Chilcot Iraq war report: a timetable for a timetable
Sir John Chilcot has repeated that he will publish a timetable for his report … but not just yet.
In a statement on the inquiry website the retired civil servant says he expects the last of the responses to the Maxwellisation process – by which those criticised in the draft report are allowed to respond – to come in shortly.
When those responses have been considered and the inquiry team has worked out what extra work is required to deal with them, Sir John says he’ll be in a position to give a timetable.
The inquiry chief also acknowledges that he has written to the families who have threatened a legal challenge demanding early publication, though he doesn’t divulge his letter.
Sir John emphasises that witnesses were promised a Maxwellisation process and that he can’t withdraw that promise retrospectively. He doesn’t cast any blame on individuals for dragging their feet in responding and emphasises that the inquiry has put deadline stipulations in the letters to witnesses (though he doesn’t use those terms).
Clare Short, former international development secretary, who appears to have received a letter from the inquiry signalling some criticisms it was thinking of making, told the BBC Radio 4 World At One programme today:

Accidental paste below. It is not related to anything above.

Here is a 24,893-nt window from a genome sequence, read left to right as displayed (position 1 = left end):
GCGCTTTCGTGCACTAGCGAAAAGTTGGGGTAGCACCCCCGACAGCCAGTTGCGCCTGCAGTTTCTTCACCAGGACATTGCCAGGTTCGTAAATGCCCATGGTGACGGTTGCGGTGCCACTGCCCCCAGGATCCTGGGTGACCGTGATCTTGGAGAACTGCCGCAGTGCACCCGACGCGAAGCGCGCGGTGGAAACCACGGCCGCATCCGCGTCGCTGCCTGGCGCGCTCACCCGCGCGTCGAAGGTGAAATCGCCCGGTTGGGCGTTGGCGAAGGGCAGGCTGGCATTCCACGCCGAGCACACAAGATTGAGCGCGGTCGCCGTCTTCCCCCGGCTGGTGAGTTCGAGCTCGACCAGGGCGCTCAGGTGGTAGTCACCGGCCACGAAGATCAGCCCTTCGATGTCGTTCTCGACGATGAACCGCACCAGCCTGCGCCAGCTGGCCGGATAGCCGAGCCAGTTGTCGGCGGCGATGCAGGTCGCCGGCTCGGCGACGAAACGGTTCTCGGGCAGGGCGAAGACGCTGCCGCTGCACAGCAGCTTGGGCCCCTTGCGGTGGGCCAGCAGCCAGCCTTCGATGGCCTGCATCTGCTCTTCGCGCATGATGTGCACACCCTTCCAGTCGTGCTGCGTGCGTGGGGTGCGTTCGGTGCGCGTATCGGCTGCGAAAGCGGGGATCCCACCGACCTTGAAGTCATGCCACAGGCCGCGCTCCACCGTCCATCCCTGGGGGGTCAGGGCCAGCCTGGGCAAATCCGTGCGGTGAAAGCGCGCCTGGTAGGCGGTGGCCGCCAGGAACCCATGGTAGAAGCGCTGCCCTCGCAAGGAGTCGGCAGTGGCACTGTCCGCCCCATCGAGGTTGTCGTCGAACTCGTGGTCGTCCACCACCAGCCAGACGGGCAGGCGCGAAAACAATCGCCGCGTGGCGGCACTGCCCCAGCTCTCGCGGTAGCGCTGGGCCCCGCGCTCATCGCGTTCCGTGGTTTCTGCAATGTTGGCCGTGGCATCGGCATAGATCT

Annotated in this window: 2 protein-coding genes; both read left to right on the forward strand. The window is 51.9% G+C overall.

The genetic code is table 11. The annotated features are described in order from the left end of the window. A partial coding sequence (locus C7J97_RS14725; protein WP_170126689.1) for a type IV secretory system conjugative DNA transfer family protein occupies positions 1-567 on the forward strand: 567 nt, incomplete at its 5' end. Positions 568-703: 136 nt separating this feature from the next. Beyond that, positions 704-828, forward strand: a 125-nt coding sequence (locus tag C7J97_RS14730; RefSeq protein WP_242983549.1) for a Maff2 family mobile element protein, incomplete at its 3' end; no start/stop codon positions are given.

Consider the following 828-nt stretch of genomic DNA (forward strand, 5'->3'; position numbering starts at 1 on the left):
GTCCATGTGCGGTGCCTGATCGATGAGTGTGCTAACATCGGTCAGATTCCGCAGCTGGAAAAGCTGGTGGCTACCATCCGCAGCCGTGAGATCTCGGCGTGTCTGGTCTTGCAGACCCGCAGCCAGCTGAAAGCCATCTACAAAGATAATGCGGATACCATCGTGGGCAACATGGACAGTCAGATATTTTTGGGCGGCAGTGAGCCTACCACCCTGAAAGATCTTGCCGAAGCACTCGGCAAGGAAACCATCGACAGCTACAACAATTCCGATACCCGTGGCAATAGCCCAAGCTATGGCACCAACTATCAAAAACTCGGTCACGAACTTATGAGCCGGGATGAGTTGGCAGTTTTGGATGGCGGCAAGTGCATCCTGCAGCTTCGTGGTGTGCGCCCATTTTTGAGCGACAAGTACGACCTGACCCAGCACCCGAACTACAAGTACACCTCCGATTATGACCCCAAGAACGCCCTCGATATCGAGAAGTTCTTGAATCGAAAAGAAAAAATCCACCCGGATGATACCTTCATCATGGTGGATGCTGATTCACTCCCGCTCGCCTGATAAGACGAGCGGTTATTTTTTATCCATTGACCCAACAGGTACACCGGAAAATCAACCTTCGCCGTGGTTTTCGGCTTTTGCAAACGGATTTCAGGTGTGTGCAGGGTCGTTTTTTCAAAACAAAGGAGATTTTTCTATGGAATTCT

“I think what might be true is the draft is very poor. It’s as big as War and Peace I understand. Lots of people have made serious responses and they are having to redraft.
“The hope of it being a good piece of work that Britain learns what went wrong and we don’t do it again looks very, very poor to me.”
Clare Short was responding to newspaper reports that the Chilcot inquiry criticism was not focused on a very small number of individuals. I mentioned in June that I’d been told “around 40” people were receiving Maxwellisation letters.
Sir John has made clear he will not be confirming any such number before or after publication.
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